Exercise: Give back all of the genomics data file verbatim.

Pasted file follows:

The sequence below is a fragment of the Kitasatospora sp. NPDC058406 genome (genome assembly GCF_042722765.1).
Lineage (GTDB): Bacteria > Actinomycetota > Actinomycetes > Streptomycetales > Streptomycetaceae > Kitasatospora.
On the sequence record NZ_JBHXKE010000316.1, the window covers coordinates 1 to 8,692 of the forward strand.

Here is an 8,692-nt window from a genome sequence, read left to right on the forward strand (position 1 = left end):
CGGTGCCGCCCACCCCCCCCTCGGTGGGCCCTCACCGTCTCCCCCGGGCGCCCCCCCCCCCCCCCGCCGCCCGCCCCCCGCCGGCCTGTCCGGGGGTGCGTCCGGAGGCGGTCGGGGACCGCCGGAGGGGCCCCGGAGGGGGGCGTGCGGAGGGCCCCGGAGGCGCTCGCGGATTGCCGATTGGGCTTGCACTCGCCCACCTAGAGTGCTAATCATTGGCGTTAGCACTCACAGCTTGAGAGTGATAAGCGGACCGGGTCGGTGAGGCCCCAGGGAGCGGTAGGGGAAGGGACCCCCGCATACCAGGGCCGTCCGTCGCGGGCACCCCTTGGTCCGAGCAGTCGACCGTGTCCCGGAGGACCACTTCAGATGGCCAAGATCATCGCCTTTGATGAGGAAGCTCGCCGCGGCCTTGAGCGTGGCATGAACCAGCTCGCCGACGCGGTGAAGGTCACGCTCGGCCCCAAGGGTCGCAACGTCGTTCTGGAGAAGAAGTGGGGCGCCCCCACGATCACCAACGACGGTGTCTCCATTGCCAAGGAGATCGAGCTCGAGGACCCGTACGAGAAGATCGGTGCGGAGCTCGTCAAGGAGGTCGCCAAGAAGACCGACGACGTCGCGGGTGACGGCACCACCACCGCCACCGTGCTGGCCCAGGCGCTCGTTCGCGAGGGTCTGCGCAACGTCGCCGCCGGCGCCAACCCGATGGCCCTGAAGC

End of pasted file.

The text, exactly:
The sequence below is a fragment of the Kitasatospora sp. NPDC058406 genome (genome assembly GCF_042722765.1).
Lineage (GTDB): Bacteria > Actinomycetota > Actinomycetes > Streptomycetales > Streptomycetaceae > Kitasatospora.
On the sequence record NZ_JBHXKE010000316.1, the window covers coordinates 1 to 8,692 of the forward strand.

Here is an 8,692-nt window from a genome sequence, read left to right on the forward strand (position 1 = left end):
CGGTGCCGCCCACCCCCCCCTCGGTGGGCCCTCACCGTCTCCCCCGGGCGCCCCCCCCCCCCCCCGCCGCCCGCCCCCCGCCGGCCTGTCCGGGGGTGCGTCCGGAGGCGGTCGGGGACCGCCGGAGGGGCCCCGGAGGGGGGCGTGCGGAGGGCCCCGGAGGCGCTCGCGGATTGCCGATTGGGCTTGCACTCGCCCACCTAGAGTGCTAATCATTGGCGTTAGCACTCACAGCTTGAGAGTGATAAGCGGACCGGGTCGGTGAGGCCCCAGGGAGCGGTAGGGGAAGGGACCCCCGCATACCAGGGCCGTCCGTCGCGGGCACCCCTTGGTCCGAGCAGTCGACCGTGTCCCGGAGGACCACTTCAGATGGCCAAGATCATCGCCTTTGATGAGGAAGCTCGCCGCGGCCTTGAGCGTGGCATGAACCAGCTCGCCGACGCGGTGAAGGTCACGCTCGGCCCCAAGGGTCGCAACGTCGTTCTGGAGAAGAAGTGGGGCGCCCCCACGATCACCAACGACGGTGTCTCCATTGCCAAGGAGATCGAGCTCGAGGACCCGTACGAGAAGATCGGTGCGGAGCTCGTCAAGGAGGTCGCCAAGAAGACCGACGACGTCGCGGGTGACGGCACCACCACCGCCACCGTGCTGGCCCAGGCGCTCGTTCGCGAGGGTCTGCGCAACGTCGCCGCCGGCGCCAACCCGATGGCCCTGAAGC